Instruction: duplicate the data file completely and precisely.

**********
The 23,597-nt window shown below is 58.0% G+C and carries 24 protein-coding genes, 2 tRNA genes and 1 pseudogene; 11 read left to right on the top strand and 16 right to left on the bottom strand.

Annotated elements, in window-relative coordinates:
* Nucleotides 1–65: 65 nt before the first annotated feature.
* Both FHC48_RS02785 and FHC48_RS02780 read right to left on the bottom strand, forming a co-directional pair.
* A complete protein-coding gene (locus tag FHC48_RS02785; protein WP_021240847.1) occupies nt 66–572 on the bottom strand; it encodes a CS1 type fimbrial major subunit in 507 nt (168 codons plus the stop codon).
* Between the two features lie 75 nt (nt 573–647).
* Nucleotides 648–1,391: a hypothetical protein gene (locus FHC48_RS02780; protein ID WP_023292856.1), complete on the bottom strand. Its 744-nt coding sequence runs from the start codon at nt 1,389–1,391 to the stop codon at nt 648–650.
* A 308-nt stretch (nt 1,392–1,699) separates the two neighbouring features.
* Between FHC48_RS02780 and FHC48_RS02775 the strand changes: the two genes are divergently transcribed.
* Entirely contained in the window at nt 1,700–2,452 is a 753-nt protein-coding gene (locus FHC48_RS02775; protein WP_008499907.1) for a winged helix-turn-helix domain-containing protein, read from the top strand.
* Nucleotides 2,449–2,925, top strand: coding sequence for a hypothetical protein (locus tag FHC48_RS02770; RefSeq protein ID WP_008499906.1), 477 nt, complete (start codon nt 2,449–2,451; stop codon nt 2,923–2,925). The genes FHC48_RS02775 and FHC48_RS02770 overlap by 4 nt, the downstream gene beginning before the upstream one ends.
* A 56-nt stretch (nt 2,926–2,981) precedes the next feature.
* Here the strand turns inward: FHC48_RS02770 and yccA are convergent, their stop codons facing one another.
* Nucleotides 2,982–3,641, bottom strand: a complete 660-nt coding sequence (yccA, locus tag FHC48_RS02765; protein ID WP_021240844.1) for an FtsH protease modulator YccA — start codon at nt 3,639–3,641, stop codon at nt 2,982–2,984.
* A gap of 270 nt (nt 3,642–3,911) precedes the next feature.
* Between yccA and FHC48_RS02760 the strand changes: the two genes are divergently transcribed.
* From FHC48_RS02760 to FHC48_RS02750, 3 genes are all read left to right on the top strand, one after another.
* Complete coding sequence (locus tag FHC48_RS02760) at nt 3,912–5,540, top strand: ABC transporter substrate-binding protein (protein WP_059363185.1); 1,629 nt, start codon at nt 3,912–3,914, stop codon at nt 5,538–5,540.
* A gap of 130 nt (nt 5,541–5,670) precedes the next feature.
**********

The 23,597-nt window shown below is 58.0% G+C and carries 24 protein-coding genes, 2 tRNA genes and 1 pseudogene; 11 read left to right on the top strand and 16 right to left on the bottom strand.

Annotated elements, in window-relative coordinates:
* Nucleotides 1–65: 65 nt before the first annotated feature.
* Both FHC48_RS02785 and FHC48_RS02780 read right to left on the bottom strand, forming a co-directional pair.
* A complete protein-coding gene (locus tag FHC48_RS02785; protein WP_021240847.1) occupies nt 66–572 on the bottom strand; it encodes a CS1 type fimbrial major subunit in 507 nt (168 codons plus the stop codon).
* Between the two features lie 75 nt (nt 573–647).
* Nucleotides 648–1,391: a hypothetical protein gene (locus FHC48_RS02780; protein ID WP_023292856.1), complete on the bottom strand. Its 744-nt coding sequence runs from the start codon at nt 1,389–1,391 to the stop codon at nt 648–650.
* A 308-nt stretch (nt 1,392–1,699) separates the two neighbouring features.
* Between FHC48_RS02780 and FHC48_RS02775 the strand changes: the two genes are divergently transcribed.
* Entirely contained in the window at nt 1,700–2,452 is a 753-nt protein-coding gene (locus FHC48_RS02775; protein WP_008499907.1) for a winged helix-turn-helix domain-containing protein, read from the top strand.
* Nucleotides 2,449–2,925, top strand: coding sequence for a hypothetical protein (locus tag FHC48_RS02770; RefSeq protein ID WP_008499906.1), 477 nt, complete (start codon nt 2,449–2,451; stop codon nt 2,923–2,925). The genes FHC48_RS02775 and FHC48_RS02770 overlap by 4 nt, the downstream gene beginning before the upstream one ends.
* A 56-nt stretch (nt 2,926–2,981) precedes the next feature.
* Here the strand turns inward: FHC48_RS02770 and yccA are convergent, their stop codons facing one another.
* Nucleotides 2,982–3,641, bottom strand: a complete 660-nt coding sequence (yccA, locus tag FHC48_RS02765; protein ID WP_021240844.1) for an FtsH protease modulator YccA — start codon at nt 3,639–3,641, stop codon at nt 2,982–2,984.
* A gap of 270 nt (nt 3,642–3,911) precedes the next feature.
* Between yccA and FHC48_RS02760 the strand changes: the two genes are divergently transcribed.
* From FHC48_RS02760 to FHC48_RS02750, 3 genes are all read left to right on the top strand, one after another.
* Complete coding sequence (locus tag FHC48_RS02760) at nt 3,912–5,540, top strand: ABC transporter substrate-binding protein (protein WP_059363185.1); 1,629 nt, start codon at nt 3,912–3,914, stop codon at nt 5,538–5,540.
* A gap of 130 nt (nt 5,541–5,670) precedes the next feature.